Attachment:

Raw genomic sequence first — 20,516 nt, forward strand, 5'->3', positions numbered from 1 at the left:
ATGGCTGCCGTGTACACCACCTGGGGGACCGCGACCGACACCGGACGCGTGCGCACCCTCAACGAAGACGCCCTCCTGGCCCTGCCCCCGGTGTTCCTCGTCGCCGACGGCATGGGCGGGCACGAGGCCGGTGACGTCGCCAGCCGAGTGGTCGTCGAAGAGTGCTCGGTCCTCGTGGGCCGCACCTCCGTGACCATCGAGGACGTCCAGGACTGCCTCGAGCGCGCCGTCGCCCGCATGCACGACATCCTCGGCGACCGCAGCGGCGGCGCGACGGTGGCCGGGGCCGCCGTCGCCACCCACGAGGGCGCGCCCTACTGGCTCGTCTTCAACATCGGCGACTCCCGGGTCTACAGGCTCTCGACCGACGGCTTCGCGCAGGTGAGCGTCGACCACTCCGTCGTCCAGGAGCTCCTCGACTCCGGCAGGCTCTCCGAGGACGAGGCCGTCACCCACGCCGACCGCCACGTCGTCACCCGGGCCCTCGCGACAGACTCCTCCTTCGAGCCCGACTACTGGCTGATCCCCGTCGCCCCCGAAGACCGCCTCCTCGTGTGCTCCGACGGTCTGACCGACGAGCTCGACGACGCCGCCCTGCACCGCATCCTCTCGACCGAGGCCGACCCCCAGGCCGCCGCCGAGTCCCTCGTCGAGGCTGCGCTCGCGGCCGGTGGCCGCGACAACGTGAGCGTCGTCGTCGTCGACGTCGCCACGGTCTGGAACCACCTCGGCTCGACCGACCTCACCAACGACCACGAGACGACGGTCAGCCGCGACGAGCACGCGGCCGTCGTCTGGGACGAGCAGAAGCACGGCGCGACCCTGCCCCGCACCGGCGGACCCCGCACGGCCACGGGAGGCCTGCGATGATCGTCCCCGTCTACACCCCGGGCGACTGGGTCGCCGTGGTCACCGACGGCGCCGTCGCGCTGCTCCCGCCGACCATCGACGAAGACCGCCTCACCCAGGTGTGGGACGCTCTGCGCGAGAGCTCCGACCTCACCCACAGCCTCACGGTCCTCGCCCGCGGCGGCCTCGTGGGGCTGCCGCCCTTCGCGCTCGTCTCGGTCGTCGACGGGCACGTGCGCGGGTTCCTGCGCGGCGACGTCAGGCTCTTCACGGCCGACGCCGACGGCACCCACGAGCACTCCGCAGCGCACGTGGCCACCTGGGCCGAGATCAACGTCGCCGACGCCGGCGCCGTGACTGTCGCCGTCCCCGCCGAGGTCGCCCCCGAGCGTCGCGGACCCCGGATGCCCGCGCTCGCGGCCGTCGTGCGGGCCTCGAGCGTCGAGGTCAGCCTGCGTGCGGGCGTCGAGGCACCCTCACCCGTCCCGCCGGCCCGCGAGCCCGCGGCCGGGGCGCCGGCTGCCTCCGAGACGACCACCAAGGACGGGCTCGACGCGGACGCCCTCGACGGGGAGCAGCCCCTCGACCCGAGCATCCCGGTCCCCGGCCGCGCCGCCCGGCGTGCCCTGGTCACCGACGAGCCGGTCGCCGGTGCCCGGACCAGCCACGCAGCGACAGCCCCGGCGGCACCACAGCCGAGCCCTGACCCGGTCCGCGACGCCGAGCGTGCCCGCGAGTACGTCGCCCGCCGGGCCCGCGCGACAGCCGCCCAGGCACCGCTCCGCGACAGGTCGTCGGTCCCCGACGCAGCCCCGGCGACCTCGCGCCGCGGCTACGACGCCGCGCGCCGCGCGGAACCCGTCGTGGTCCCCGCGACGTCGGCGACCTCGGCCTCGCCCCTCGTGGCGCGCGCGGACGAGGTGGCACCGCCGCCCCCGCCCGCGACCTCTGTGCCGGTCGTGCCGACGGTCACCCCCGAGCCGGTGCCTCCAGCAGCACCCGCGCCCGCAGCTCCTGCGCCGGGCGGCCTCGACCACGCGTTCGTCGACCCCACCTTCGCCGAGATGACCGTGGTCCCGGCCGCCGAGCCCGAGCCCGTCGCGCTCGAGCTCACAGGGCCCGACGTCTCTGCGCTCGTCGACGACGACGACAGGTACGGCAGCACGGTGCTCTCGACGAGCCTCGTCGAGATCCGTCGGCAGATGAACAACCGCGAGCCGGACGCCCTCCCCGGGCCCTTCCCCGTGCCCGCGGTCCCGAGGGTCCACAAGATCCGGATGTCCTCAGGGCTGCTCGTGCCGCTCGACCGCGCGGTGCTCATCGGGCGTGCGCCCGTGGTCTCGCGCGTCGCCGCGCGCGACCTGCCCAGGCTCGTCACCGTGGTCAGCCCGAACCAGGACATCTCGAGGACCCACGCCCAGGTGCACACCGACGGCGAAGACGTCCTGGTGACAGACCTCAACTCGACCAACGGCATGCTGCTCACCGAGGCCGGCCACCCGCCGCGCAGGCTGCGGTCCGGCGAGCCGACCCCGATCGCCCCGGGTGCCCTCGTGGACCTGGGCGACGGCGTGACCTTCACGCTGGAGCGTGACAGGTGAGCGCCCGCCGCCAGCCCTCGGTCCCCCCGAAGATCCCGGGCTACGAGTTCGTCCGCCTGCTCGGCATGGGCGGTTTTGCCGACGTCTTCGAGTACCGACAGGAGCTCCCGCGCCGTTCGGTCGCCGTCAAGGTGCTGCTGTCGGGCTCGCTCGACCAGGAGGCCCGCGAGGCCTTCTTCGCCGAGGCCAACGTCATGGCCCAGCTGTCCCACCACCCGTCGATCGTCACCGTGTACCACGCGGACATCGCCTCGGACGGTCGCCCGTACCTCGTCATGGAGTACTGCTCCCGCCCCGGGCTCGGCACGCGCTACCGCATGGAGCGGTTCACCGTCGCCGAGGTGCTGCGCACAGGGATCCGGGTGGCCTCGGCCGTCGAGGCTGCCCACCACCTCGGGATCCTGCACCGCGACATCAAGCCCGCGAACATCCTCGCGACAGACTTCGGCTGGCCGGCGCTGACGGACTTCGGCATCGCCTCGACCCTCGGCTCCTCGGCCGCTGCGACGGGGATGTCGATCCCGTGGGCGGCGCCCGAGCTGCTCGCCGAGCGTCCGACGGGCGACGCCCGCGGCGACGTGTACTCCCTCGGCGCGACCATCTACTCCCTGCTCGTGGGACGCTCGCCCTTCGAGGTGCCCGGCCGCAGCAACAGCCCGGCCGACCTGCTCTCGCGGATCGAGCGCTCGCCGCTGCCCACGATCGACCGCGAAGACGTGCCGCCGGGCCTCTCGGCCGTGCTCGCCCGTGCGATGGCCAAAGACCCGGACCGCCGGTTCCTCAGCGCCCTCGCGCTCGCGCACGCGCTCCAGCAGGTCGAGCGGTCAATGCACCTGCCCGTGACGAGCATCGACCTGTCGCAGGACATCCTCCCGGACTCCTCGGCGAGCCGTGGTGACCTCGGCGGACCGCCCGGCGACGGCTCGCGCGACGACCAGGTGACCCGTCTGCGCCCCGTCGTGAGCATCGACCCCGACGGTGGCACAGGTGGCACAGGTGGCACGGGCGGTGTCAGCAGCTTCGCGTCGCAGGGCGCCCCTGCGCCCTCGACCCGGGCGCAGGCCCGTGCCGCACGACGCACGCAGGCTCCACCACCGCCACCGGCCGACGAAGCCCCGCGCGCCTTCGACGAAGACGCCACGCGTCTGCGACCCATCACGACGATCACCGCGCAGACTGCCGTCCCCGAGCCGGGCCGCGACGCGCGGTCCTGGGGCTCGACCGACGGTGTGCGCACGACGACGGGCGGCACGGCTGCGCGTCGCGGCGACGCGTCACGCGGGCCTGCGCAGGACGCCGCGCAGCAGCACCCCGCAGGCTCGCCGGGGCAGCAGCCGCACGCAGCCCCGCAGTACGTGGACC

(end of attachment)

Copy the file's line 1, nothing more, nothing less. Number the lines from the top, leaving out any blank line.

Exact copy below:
Raw genomic sequence first — 20,516 nt, forward strand, 5'->3', positions numbered from 1 at the left: